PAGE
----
Whence "dog pile"?

In a recent Pit thread, someone made the following comment:

I’ve seen others here use the term “dog pile” in the same sense: that is, a bunch of people all jumping on someone at the same time. Does anyone know the etymology of this term? I don’t know about others, but I’ve never seen a literal pile of dogs. I’ve seen piles of ferrets, piles of rats, and piles of pigs, but so far it doesn’t seem that piling is a particularly common dog behaviour. Do dogs really organize themselves into piles? If so, is this where the term originated?

I did some Googling and found some people speculating that “dog pile” is actually a scatological reference—i.e., short for “a pile of dog feces”—so the act of dog piling is supposed to evoke heaping doggie doo on someone. Is there any truth to this?

Here ya go.

Foxhounds do everything as a pack. Notice they’re actually well-trained. They don’t eat until the whipper-in says it’s okay.

Yes, especially when they sleep or sometimes when a rogue female is in heat.


Awww doggies…multisquee.

Popular usage of “dog pile” may date from 1947, when Bugs Bunny ran across a pack of street mutts in the cartoon A Hare Grows in Manhattan. The lead dog chanted: “Dog pile on the rab-bit! Dog pile on the rab-bit!” When the dust settled, of course, Bugs was on top of the pile.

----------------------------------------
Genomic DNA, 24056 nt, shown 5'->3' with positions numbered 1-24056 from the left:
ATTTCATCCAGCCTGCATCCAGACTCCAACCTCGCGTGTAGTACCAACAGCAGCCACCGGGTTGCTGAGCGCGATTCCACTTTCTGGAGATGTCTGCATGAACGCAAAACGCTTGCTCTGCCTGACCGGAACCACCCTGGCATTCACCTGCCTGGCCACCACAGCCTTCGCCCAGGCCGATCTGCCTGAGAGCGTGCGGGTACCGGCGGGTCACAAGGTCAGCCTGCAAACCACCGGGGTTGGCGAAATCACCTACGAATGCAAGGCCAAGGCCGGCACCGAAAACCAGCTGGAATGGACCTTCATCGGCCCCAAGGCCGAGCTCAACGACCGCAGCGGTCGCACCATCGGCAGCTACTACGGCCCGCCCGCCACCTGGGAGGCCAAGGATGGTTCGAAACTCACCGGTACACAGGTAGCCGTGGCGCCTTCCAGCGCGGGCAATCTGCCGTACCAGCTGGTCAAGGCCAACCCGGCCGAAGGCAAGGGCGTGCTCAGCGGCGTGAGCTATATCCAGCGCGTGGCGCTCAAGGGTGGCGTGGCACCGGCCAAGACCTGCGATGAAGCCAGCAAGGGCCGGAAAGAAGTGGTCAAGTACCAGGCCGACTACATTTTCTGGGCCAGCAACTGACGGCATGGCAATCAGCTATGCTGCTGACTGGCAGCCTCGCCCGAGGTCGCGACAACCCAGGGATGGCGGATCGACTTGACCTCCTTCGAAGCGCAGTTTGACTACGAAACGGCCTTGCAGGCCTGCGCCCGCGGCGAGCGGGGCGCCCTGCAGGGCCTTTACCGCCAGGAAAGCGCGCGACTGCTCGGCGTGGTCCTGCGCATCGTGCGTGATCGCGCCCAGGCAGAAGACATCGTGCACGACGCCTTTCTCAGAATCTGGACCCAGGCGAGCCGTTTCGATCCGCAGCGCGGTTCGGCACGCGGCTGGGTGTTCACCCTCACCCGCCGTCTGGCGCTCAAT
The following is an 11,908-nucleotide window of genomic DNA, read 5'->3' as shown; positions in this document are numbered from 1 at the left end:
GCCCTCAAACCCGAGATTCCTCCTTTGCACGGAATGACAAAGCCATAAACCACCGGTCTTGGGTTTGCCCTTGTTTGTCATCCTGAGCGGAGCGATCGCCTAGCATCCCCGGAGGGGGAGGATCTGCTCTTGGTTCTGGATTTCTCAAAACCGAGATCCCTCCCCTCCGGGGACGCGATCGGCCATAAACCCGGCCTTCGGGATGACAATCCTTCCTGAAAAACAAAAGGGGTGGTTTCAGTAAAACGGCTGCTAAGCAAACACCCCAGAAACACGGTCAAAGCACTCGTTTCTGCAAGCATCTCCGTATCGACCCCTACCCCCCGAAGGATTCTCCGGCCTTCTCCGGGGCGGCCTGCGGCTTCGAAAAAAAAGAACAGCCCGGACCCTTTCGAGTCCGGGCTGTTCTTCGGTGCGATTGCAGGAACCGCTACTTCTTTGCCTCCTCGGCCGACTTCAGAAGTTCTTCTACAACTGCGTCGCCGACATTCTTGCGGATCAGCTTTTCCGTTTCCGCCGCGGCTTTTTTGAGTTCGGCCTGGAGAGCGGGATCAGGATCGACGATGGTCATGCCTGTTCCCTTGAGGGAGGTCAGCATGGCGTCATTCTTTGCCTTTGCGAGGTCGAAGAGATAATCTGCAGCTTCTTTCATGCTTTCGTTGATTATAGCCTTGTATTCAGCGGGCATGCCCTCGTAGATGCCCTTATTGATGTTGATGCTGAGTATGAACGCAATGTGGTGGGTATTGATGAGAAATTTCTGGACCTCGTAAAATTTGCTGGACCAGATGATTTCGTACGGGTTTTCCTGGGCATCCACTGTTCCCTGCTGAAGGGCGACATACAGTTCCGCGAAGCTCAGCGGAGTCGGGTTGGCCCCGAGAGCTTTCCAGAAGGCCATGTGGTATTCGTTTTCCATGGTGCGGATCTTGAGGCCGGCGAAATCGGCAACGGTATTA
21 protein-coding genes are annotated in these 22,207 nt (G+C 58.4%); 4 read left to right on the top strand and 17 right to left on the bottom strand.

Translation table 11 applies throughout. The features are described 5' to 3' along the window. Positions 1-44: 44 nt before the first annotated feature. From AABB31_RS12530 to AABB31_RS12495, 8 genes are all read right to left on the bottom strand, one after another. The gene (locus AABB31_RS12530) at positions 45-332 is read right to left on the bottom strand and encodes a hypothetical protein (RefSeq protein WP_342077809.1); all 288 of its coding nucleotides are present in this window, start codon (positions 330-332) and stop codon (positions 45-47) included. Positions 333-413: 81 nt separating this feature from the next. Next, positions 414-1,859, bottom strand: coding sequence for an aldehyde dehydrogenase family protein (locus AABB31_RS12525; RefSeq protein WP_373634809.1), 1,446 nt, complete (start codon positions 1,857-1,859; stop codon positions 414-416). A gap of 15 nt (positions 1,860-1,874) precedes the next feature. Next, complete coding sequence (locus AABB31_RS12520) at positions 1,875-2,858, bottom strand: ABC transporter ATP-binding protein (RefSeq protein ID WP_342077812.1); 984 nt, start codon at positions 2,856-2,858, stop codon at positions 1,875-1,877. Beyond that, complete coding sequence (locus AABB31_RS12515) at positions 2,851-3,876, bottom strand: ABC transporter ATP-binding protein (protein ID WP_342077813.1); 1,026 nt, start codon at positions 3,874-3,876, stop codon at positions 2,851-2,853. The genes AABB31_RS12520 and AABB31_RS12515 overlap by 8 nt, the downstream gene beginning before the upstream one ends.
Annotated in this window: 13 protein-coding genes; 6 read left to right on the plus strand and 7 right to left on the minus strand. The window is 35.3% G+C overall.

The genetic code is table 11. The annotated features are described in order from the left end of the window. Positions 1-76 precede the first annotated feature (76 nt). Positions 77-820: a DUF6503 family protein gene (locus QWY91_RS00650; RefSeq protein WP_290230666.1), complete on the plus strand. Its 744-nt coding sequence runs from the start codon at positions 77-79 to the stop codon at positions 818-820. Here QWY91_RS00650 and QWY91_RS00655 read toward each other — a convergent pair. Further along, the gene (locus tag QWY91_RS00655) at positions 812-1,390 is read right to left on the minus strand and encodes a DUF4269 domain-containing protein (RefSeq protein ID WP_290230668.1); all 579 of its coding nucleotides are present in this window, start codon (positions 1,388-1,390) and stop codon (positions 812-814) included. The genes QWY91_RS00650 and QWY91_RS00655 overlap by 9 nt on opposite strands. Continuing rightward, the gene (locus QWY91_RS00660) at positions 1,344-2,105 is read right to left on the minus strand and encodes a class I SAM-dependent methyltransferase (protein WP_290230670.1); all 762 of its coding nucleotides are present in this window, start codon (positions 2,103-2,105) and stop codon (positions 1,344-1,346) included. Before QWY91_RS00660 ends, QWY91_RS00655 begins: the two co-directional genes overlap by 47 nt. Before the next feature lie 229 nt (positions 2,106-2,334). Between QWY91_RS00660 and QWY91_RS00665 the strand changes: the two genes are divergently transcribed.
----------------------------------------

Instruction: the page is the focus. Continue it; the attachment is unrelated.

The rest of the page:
I can find a 1934 example in the newspaper. From a wrestling match.

It was a common term in football before that.


Lib I apologize. I didn’t do my homework as well as I should have.

Using the currently earliest cite from the latest draft of the OED, you are correct. They have a football cite from 1921. But it’s pretty hard to find many football cites between that first usage and the 1940’s.

I found another wrestling cite from 1926 when I went back to search using “dog pile” rather than “dogpile.”

And now that I’ve actually taken the time to read the online OED, the original term was “pig pile” and goes back to the 1870’s. Somehow it morphed into “dog pile” in the early 20th Century.